Fenwick T (2014) Conceptualizing Critical HRD (CHRD): Tensions, Dilemmas, and Possibilities. In: Poell R, Rocco T & Roth G (eds.) The Routledge Companion to Human Resource Development. Routledge Companions in Business, Management and Accounting. London: Routledge, pp. 113-123. http://www.psypress.com/books/details/9780415820424/
This chapter offers an introduction and overview to critical modes of enquiry and practice in human resource development. Since Barbara Townley’s (1994) Foucauldian analysis of HRD practices, critical HRD scholarship has burgeoned to the point where Callahan (2007) claims that it represents ‘a’ future of HRD research. Critical human resource development (CHRD) is by now, as evidenced in the collection edited by Stewart, Rigg and Trehan (2006), a diffuse association of critical perspectives, pedagogies, and declarations of what critical management means.
Two main principles, however, underpin this diverse scholarship. First, CHRD fundamentally promotes critical analysis of power relations, commonly focused on inequities as well as the issues of gender, diversity and their intersections emphasized by Metcalfe (2008), Bierema (2008), Alfred and Chlup (2010), and others. In context of human resource development studies, this analysis challenges the subjugation of human knowledge, skills, relationships and education to orthodoxies of rationalised, universalised organizational and management knowledge, goals and practices. CHRD assumes that managers and staff can learn, for example, to both notice and interrupt the ways organizational structures and HRD practices can compromise human dignity and health, ethical engagements with stakeholders, and ecological and social responsibility. Second, as part of the critical tradition, CHRD is oriented towards action - improving social life. It assumes that practitioners can learn to envision and help bring about reform of organizations and management practice to enable, in Kincheloe’s (1999) words, more just, equitable, life-giving and sustainable workplaces.
Tensions and dilemmas about what precisely is ‘critical’ and how to engage critical learning flourish within this field of CHRD as energetically as they do in the critical social sciences more broadly. This chapter takes up a broad discussion of these tensions, particularly around critiques of ‘emancipation’ and empowerment levelled at the more zealous, less reflexive enunciations of critical learning and development. A framework is outlined in an attempt to build upon the important work of CMS (e.g. Grey and Wilmott 2002) and critical pedagogy writers, and incorporate diverse other theoretical contributions to offer a more diffuse and rather less morally confident orientation to CHRD. This is not intended to provide a heuristic device for CHRD writers and practitioners, nor is it designed to embrace all diverse critical positions. It is a recognition of certain attitudes that bear similarity across selected critical perspectives, and a statement of values. These draw largely from those critical management studies focusing on questions of interests served by the organization of work, exclusions from the construction of knowledge (Alvesson & Willmott, 1996, p. 11), effects of economic ideologies, power relations underpinning organizational structures (Fournier & Grey, 2000), and discursive practices that regulate individuals within these structures (Townley, 1994). This framework also draws from critical and feminist pedagogies (e.g. Brookfield & Holst 2010) the injunction to engage people in critical analysis of social practices, texts and environments to examine the inequities produced and the possibility for more just and generative practices.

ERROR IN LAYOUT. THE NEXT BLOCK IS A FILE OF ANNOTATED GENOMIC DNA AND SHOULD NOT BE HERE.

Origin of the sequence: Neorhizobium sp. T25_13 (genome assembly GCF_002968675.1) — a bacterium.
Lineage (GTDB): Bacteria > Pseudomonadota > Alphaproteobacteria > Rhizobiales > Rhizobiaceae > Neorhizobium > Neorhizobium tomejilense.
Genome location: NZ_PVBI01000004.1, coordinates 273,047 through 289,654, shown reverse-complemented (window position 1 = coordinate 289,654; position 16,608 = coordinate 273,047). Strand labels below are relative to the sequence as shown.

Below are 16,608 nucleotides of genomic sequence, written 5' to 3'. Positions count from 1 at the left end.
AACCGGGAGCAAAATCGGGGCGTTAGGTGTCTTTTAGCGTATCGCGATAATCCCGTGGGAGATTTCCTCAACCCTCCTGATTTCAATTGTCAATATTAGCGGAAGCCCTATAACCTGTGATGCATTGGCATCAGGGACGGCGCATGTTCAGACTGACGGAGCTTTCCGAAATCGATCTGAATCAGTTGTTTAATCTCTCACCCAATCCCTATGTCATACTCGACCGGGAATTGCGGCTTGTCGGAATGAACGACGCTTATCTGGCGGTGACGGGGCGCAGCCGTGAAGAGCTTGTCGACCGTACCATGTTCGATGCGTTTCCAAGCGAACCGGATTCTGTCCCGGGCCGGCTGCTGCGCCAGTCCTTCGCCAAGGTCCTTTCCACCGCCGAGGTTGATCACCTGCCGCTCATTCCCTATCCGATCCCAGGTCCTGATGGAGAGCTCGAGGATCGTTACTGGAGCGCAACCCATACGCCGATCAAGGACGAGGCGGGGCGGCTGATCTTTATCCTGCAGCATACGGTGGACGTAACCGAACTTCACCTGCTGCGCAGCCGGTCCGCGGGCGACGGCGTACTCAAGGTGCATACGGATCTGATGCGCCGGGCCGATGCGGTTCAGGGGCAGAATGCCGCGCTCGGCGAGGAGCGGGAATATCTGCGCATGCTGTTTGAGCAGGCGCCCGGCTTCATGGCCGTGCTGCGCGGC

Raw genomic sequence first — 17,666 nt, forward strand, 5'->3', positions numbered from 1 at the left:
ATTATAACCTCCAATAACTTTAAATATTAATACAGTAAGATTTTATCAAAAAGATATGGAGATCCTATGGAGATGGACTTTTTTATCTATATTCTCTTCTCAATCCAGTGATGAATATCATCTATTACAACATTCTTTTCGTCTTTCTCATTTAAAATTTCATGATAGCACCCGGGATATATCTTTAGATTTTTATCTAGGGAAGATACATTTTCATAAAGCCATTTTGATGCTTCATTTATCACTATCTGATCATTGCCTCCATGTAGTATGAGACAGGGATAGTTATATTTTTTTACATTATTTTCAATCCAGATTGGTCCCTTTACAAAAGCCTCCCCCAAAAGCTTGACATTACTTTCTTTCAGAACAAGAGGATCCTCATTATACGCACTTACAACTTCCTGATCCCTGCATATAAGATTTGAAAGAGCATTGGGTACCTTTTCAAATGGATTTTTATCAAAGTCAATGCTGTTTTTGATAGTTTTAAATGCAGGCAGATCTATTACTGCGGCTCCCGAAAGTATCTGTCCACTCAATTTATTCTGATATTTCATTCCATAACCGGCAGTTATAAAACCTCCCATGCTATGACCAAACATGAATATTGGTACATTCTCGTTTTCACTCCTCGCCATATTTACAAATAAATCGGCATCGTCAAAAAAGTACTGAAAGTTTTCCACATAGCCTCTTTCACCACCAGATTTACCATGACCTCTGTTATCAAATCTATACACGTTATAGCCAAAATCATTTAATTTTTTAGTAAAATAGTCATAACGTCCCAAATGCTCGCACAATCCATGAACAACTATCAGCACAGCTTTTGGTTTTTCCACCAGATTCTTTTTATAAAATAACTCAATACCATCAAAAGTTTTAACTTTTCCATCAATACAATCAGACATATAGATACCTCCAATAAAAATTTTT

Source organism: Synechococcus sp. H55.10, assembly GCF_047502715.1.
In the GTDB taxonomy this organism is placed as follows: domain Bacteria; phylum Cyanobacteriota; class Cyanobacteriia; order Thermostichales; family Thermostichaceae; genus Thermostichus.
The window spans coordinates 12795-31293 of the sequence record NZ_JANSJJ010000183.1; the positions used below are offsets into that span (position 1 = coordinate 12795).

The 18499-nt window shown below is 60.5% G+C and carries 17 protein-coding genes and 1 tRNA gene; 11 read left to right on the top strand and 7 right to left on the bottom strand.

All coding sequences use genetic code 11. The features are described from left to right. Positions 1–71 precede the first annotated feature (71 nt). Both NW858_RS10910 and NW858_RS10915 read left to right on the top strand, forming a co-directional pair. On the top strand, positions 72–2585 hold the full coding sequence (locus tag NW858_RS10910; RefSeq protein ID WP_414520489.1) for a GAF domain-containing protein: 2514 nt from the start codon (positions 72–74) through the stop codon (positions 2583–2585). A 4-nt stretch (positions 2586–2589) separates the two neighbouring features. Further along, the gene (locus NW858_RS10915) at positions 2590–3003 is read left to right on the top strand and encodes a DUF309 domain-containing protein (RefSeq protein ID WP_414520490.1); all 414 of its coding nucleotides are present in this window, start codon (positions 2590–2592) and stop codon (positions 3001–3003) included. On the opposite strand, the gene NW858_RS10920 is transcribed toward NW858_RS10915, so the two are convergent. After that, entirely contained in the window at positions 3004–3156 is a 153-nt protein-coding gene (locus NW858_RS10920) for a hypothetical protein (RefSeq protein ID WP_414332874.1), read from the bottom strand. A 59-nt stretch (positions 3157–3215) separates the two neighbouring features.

For the purposes of this framework, the general attitudes of these theories, not their specific approaches and objects, are integrated with critical management studies and critical adult education sources in terms of overall purpose, assumptions and implications for CHRD practice. This framework is not intended to totalize or harmonize the vibrant pluralism now flourishing in the general field of critical human resource development studies, but is offered as but one provisional, partial view among many possible approaches to critical approaches in HRD.
The first section of the chapter reviews existing writing in CHRD and outlines the tensions embedded in what comprises ‘critical’. The second develops a framework and principles that might delineate an approach to critical human resource development. Section three discusses a series of dilemmas inherent in these principles and in the general project of critical human resource development, both theoretical and practical. The final section offers approaches to CHRD that attempt to navigate these dilemmas without losing central critical principles.
critical HRD; critical management education; managerialism; critical pedagogy; reflexivity; contradiction